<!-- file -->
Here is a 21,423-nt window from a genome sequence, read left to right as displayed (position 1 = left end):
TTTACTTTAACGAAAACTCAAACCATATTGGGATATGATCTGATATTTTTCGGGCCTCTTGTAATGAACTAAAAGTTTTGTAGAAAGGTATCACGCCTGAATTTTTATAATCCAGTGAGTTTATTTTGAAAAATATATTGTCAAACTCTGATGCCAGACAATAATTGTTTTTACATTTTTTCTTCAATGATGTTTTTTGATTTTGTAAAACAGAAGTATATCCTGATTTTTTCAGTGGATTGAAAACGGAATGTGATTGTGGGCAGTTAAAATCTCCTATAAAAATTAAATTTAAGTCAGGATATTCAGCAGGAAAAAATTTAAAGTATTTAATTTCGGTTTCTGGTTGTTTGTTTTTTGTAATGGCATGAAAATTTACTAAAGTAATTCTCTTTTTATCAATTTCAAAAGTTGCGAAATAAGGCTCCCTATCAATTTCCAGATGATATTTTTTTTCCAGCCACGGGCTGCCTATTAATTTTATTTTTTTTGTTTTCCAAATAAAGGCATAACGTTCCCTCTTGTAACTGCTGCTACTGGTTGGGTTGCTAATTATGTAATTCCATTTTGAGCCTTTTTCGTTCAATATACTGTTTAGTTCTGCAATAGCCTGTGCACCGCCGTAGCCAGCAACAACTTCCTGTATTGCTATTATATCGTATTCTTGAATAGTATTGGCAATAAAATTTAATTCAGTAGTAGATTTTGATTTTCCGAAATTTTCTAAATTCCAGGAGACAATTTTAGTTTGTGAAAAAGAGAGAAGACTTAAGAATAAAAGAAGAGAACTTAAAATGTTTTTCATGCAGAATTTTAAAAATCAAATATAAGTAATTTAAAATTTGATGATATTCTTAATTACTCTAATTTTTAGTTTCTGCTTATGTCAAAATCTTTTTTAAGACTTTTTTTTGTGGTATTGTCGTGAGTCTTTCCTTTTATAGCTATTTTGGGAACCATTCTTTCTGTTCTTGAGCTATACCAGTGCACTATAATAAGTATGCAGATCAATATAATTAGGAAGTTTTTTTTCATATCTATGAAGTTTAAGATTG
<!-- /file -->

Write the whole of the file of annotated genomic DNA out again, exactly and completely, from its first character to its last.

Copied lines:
Here is a 21,423-nt window from a genome sequence, read left to right as displayed (position 1 = left end):
TTTACTTTAACGAAAACTCAAACCATATTGGGATATGATCTGATATTTTTCGGGCCTCTTGTAATGAACTAAAAGTTTTGTAGAAAGGTATCACGCCTGAATTTTTATAATCCAGTGAGTTTATTTTGAAAAATATATTGTCAAACTCTGATGCCAGACAATAATTGTTTTTACATTTTTTCTTCAATGATGTTTTTTGATTTTGTAAAACAGAAGTATATCCTGATTTTTTCAGTGGATTGAAAACGGAATGTGATTGTGGGCAGTTAAAATCTCCTATAAAAATTAAATTTAAGTCAGGATATTCAGCAGGAAAAAATTTAAAGTATTTAATTTCGGTTTCTGGTTGTTTGTTTTTTGTAATGGCATGAAAATTTACTAAAGTAATTCTCTTTTTATCAATTTCAAAAGTTGCGAAATAAGGCTCCCTATCAATTTCCAGATGATATTTTTTTTCCAGCCACGGGCTGCCTATTAATTTTATTTTTTTTGTTTTCCAAATAAAGGCATAACGTTCCCTCTTGTAACTGCTGCTACTGGTTGGGTTGCTAATTATGTAATTCCATTTTGAGCCTTTTTCGTTCAATATACTGTTTAGTTCTGCAATAGCCTGTGCACCGCCGTAGCCAGCAACAACTTCCTGTATTGCTATTATATCGTATTCTTGAATAGTATTGGCAATAAAATTTAATTCAGTAGTAGATTTTGATTTTCCGAAATTTTCTAAATTCCAGGAGACAATTTTAGTTTGTGAAAAAGAGAGAAGACTTAAGAATAAAAGAAGAGAACTTAAAATGTTTTTCATGCAGAATTTTAAAAATCAAATATAAGTAATTTAAAATTTGATGATATTCTTAATTACTCTAATTTTTAGTTTCTGCTTATGTCAAAATCTTTTTTAAGACTTTTTTTTGTGGTATTGTCGTGAGTCTTTCCTTTTATAGCTATTTTGGGAACCATTCTTTCTGTTCTTGAGCTATACCAGTGCACTATAATAAGTATGCAGATCAATATAATTAGGAAGTTTTTTTTCATATCTATGAAGTTTAAGATTG